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Browsing named entities in a specific section of Joseph T. Derry , A. M. , Author of School History of the United States; Story of the Confederate War, etc., Confederate Military History, a library of Confederate States Military History: Volume 6, Georgia (ed. Clement Anselm Evans). Search the whole document.

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Stone Church (Illinois, United States) (search for this): chapter 16
65; guns, 96; Army of the Ohio, Major-general Schofield commanding; infantry, 11,183; artillery, 679; cavalry, 1,697; total 13,559; guns, 28. Grand aggregate, troops 98,797, guns 254. As for the supplies, a very respectable quantity had been accumulated at Chattanooga, and during the entire campaign, says the Federal commander, stores were sent forward in wonderful abundance. Sherman made his forward movement during the first week in May by orders from Grant, skirmishing steadily at Stone church May 1st, Lee's cross-roads the 2d, and daily afterward at various points more or less severely through the entire month, gaining ground only to the south of the Etowah. Johnston was in a rough and partially mountainous country, which, while partly available for defense, also aided his antagonist in movements to the flank. The mountainous region in which the campaign began did not furnish formidable ranges lying across the avenues of attack, with flanks remote from convenient approach.
Kenesaw Mountain (Georgia, United States) (search for this): chapter 16
of Johnston's army campaign from Dalton to the Chattahoochee Resaca, New Hope church and Kenesaw mountain battles about Atlanta Wheeler's raid Jonesboro and the evacuation. Before the beginnible, along the Brush, Pine and Lost mountains, across the railroad and before Marietta near Kenesaw mountain. Here he held Sherman for a month. At this time the three divisions of Polk's army of Mg the railroad, Johnston's army was formed on a line extending across the railroad north of Kenesaw mountain. Hardee's left was at Gilgal church, Bate's division occupying the summit of Pine mountainreparing a new line (the third before Marietta), the famous one which included the crest of Kenesaw mountain. On the 18th there was heavy skirmishing while the new line was being prepared. On that dMc-Pherson began this movement on the night of July 2d, and next morning Johnston abandoned Kenesaw mountain for a line he had been preparing at Smyrna Station. Thus ended the twenty-six days of fig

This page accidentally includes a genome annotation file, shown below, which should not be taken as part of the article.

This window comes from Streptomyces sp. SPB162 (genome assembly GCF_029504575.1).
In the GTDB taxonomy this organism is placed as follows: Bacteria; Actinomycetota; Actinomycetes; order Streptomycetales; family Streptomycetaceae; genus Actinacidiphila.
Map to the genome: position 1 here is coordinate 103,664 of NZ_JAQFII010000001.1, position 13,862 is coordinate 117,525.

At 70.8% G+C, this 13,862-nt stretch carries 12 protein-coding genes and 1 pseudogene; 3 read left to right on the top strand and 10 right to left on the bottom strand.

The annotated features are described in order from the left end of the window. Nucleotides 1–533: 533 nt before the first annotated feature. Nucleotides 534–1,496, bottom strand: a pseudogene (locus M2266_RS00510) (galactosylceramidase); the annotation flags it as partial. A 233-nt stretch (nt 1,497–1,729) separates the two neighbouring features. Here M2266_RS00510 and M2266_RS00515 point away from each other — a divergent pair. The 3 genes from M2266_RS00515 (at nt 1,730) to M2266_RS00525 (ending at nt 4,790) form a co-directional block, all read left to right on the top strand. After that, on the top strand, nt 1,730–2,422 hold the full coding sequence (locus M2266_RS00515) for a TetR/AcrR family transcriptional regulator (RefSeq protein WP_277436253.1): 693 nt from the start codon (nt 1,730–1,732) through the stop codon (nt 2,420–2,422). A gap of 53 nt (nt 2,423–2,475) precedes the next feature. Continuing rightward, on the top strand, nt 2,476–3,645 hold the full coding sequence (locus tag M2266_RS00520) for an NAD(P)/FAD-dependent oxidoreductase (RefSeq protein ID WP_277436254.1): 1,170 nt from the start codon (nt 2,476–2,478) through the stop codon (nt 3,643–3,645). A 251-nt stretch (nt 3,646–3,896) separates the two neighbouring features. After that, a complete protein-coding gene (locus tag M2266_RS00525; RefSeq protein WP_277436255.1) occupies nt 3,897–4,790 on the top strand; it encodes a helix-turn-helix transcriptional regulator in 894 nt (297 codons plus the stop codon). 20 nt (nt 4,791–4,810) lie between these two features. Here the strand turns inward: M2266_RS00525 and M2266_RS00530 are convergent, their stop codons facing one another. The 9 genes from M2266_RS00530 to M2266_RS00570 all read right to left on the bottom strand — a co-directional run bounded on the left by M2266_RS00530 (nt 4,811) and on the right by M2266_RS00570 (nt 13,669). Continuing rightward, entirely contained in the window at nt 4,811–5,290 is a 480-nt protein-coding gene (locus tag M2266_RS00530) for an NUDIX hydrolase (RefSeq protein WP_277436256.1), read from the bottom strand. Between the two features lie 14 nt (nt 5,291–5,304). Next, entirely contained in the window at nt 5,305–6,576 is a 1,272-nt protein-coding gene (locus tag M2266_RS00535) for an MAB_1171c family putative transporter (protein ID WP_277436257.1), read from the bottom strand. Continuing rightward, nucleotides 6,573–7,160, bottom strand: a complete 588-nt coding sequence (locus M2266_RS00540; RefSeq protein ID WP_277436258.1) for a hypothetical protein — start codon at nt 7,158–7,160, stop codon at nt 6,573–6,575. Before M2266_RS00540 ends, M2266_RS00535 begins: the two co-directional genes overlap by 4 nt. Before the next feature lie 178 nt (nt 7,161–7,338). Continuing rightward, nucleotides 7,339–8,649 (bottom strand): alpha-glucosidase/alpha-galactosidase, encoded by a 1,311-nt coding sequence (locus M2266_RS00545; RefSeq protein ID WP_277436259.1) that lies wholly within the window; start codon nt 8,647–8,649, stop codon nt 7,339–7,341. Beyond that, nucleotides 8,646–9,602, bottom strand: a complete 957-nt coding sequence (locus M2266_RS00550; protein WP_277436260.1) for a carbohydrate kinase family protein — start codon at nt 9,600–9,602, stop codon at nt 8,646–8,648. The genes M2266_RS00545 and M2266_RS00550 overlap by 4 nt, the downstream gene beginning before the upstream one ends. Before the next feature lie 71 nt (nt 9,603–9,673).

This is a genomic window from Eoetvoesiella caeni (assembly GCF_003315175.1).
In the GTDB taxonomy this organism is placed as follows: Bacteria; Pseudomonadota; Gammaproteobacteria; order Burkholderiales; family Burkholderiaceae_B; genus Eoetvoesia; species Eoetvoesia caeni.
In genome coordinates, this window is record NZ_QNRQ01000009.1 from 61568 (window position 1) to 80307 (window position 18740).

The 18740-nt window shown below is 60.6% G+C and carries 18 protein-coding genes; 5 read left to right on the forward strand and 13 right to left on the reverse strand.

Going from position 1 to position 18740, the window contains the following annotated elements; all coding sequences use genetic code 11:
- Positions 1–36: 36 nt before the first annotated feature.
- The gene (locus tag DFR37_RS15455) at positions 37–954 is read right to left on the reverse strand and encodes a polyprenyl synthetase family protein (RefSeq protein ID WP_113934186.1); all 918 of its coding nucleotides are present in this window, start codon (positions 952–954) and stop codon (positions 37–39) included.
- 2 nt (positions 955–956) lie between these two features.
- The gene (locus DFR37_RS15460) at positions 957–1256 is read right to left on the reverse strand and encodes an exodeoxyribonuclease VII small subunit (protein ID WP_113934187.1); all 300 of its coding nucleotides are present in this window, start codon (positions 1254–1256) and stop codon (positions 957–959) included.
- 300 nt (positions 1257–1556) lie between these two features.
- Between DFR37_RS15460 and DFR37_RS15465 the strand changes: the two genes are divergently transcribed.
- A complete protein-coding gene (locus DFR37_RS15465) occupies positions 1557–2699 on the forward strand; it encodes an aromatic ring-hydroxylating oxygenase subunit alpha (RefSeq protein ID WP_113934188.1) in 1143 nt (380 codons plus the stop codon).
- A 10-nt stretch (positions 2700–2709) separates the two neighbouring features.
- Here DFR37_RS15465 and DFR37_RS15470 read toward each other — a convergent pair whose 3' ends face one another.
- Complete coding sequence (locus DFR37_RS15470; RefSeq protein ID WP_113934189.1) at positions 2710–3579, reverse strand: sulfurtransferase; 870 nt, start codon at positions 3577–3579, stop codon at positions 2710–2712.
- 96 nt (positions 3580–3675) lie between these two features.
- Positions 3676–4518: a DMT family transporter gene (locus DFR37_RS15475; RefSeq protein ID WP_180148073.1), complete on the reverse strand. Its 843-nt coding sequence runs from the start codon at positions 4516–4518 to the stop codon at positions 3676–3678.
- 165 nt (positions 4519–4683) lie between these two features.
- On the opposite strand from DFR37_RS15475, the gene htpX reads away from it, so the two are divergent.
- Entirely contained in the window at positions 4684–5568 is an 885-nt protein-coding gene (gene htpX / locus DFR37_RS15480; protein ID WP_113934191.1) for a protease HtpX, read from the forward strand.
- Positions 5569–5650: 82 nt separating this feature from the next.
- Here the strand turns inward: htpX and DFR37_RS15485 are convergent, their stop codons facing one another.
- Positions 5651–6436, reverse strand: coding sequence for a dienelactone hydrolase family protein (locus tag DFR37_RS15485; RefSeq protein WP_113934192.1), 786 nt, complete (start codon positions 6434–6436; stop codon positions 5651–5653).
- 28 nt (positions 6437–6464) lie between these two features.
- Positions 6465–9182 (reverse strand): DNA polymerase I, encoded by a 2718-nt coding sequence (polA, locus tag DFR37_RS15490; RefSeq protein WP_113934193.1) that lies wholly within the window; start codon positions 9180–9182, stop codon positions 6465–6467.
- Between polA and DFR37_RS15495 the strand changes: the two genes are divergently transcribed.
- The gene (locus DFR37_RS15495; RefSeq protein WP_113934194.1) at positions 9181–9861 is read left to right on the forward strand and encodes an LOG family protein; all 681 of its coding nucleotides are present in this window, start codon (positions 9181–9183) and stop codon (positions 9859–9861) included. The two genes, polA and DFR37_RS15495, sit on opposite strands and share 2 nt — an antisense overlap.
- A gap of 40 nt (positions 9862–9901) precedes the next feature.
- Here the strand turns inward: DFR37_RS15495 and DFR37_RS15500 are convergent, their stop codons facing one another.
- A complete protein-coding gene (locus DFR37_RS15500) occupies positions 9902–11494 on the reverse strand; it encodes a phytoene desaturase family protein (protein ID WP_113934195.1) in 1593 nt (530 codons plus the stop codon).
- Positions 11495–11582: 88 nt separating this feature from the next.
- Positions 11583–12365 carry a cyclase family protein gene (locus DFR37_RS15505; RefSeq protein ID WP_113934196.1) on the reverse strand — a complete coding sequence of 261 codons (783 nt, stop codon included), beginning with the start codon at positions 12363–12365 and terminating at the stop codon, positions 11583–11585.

Edgefield (Tennessee, United States) (search for this): chapter 16
mmunications; destroy them at various points between Marietta and Chattanooga; then cross the Tennessee river and break the lines of the two railroads running to Nashville; leave 1,200 men to operate on those roads; return and again strike the railroad south of Chattanooga and rejoin the army. This long-desired and long-delayed mg a column of cavalry from Knoxville. General Williams was here detached for a side expedition, and Wheeler kept on with a depleted force. He went on nearly to Nashville and thence south to Alabama, repulsing the attacks of Major-Generals Rousseau, Steedman, and Brigadier-generals Croxton and Granger, near Nashville and at FranklNashville and at Franklin, Lynnville, Campbellville and other points; capturing McMinnville and other depots, burning stores of supplies, destroying bridges and burning trains, and so thoroughly tearing up the Nashville & Decatur railroad that it was never completely repaired by the enemy. His entire loss in the expedition was 150 killed, wounded and mi
Smyrna Station (Delaware, United States) (search for this): chapter 16